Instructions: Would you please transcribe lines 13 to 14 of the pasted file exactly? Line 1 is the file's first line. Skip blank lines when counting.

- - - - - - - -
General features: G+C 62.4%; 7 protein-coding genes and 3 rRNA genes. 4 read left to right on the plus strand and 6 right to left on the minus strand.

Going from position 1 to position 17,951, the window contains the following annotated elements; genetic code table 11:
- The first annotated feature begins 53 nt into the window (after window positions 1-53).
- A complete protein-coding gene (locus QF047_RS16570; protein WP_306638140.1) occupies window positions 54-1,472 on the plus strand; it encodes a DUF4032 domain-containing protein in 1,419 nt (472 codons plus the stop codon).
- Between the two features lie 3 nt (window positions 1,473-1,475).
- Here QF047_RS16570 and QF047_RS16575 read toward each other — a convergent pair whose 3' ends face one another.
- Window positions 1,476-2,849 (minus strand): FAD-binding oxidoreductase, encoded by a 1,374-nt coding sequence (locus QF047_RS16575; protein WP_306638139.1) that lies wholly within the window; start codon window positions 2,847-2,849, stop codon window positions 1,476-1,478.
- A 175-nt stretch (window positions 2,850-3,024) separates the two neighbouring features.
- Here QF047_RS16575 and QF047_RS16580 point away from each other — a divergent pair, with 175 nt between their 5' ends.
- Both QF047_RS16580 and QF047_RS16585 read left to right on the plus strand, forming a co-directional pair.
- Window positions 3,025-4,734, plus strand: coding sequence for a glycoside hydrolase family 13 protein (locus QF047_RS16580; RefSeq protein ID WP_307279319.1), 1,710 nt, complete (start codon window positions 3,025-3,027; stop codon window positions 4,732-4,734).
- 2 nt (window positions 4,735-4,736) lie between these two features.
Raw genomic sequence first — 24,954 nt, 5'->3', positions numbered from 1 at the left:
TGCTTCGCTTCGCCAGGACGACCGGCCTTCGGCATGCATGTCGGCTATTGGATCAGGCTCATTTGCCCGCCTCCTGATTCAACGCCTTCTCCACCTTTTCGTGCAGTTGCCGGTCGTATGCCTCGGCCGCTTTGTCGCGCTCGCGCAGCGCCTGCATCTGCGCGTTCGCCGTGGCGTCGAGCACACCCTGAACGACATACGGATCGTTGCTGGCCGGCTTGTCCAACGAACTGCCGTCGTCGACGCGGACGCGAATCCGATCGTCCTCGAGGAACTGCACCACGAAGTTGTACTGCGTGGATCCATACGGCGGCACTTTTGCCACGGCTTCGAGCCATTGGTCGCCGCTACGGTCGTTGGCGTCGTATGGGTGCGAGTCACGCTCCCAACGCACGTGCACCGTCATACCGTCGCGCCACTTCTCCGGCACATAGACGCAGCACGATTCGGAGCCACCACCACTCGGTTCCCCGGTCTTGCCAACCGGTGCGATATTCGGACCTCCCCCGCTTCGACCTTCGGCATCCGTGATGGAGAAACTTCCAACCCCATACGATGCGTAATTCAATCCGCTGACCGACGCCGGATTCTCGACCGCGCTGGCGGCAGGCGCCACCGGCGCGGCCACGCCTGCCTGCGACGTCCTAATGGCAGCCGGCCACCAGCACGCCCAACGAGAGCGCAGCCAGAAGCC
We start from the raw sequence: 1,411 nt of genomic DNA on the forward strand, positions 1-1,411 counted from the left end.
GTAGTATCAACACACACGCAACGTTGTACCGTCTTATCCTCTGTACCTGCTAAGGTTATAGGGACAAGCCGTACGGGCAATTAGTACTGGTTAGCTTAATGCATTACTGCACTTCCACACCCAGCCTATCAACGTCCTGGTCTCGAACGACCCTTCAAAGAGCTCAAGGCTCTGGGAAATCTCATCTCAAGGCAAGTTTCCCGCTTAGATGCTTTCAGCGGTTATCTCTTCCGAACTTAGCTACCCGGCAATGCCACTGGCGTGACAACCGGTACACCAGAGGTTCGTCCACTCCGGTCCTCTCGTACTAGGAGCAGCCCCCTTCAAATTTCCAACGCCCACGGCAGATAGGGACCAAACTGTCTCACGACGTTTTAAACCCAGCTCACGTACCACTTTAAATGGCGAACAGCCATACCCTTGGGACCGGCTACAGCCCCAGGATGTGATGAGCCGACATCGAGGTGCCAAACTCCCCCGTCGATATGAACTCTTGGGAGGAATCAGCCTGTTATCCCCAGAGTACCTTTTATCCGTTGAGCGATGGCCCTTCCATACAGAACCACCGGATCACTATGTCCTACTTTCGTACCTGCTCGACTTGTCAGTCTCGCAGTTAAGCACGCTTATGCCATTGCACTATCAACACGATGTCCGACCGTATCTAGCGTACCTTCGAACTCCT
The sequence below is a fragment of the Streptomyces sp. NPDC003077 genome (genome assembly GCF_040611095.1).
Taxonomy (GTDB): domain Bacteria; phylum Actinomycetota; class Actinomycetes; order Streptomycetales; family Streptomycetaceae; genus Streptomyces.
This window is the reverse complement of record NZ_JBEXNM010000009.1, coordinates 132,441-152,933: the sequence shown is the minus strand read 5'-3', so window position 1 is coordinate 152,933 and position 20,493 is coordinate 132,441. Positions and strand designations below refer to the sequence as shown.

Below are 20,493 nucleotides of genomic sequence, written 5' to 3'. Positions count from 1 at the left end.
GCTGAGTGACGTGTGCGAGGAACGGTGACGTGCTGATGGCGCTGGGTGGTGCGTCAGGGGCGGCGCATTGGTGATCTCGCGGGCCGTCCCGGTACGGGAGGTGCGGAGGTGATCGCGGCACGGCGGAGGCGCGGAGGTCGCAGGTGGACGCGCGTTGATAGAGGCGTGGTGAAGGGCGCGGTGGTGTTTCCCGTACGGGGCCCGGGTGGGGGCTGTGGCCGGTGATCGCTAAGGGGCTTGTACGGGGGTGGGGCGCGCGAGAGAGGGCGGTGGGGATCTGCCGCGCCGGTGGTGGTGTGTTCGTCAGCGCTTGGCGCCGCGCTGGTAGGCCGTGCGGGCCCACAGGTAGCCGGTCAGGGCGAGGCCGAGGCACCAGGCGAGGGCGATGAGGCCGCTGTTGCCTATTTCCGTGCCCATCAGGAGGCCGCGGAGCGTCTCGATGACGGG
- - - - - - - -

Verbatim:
Raw genomic sequence first — 24,954 nt, 5'->3', positions numbered from 1 at the left:
TGCTTCGCTTCGCCAGGACGACCGGCCTTCGGCATGCATGTCGGCTATTGGATCAGGCTCATTTGCCCGCCTCCTGATTCAACGCCTTCTCCACCTTTTCGTGCAGTTGCCGGTCGTATGCCTCGGCCGCTTTGTCGCGCTCGCGCAGCGCCTGCATCTGCGCGTTCGCCGTGGCGTCGAGCACACCCTGAACGACATACGGATCGTTGCTGGCCGGCTTGTCCAACGAACTGCCGTCGTCGACGCGGACGCGAATCCGATCGTCCTCGAGGAACTGCACCACGAAGTTGTACTGCGTGGATCCATACGGCGGCACTTTTGCCACGGCTTCGAGCCATTGGTCGCCGCTACGGTCGTTGGCGTCGTATGGGTGCGAGTCACGCTCCCAACGCACGTGCACCGTCATACCGTCGCGCCACTTCTCCGGCACATAGACGCAGCACGATTCGGAGCCACCACCACTCGGTTCCCCGGTCTTGCCAACCGGTGCGATATTCGGACCTCCCCCGCTTCGACCTTCGGCATCCGTGATGGAGAAACTTCCAACCCCATACGATGCGTAATTCAATCCGCTGACCGACGCCGGATTCTCGACCGCGCTGGCGGCAGGCGCCACCGGCGCGGCCACGCCTGCCTGCGACGTCCTAATGGCAGCCGGCCACCAGCACGCCCAACGAGAGCGCAGCCAGAAGCC